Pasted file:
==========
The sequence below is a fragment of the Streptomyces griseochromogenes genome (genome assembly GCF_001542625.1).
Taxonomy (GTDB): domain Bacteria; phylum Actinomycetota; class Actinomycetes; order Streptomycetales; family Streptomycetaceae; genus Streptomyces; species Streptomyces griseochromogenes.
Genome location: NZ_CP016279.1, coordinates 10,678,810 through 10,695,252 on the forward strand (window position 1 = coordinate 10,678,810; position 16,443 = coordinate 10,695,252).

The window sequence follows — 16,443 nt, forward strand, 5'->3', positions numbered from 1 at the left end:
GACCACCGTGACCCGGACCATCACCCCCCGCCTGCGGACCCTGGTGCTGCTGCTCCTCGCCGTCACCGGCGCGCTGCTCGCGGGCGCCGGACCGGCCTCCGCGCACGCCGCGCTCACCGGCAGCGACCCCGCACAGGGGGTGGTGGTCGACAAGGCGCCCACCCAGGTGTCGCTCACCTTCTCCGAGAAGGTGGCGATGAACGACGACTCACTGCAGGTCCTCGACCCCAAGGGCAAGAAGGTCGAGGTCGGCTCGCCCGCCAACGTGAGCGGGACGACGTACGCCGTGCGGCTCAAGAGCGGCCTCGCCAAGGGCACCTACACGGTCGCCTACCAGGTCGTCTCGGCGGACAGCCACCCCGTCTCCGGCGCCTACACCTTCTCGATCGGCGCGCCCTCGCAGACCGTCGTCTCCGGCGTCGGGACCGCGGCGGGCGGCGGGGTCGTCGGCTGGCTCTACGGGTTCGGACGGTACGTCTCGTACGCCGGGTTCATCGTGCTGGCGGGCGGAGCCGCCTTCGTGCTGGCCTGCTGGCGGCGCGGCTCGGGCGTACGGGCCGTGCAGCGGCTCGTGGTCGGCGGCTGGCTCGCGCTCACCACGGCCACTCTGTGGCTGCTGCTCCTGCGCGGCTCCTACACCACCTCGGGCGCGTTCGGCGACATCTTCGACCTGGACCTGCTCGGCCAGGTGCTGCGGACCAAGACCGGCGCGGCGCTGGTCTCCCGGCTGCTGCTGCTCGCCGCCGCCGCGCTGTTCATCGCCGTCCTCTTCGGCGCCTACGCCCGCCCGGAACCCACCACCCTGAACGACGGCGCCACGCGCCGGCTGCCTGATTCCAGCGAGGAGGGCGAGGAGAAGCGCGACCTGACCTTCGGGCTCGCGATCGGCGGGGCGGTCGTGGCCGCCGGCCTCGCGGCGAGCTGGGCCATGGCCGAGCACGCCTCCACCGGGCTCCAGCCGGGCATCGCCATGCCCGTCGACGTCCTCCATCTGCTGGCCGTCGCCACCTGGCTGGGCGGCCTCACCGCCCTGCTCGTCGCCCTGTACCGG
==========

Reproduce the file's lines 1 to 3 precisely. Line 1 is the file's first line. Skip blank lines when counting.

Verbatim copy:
The sequence below is a fragment of the Streptomyces griseochromogenes genome (genome assembly GCF_001542625.1).
Taxonomy (GTDB): domain Bacteria; phylum Actinomycetota; class Actinomycetes; order Streptomycetales; family Streptomycetaceae; genus Streptomyces; species Streptomyces griseochromogenes.
Genome location: NZ_CP016279.1, coordinates 10,678,810 through 10,695,252 on the forward strand (window position 1 = coordinate 10,678,810; position 16,443 = coordinate 10,695,252).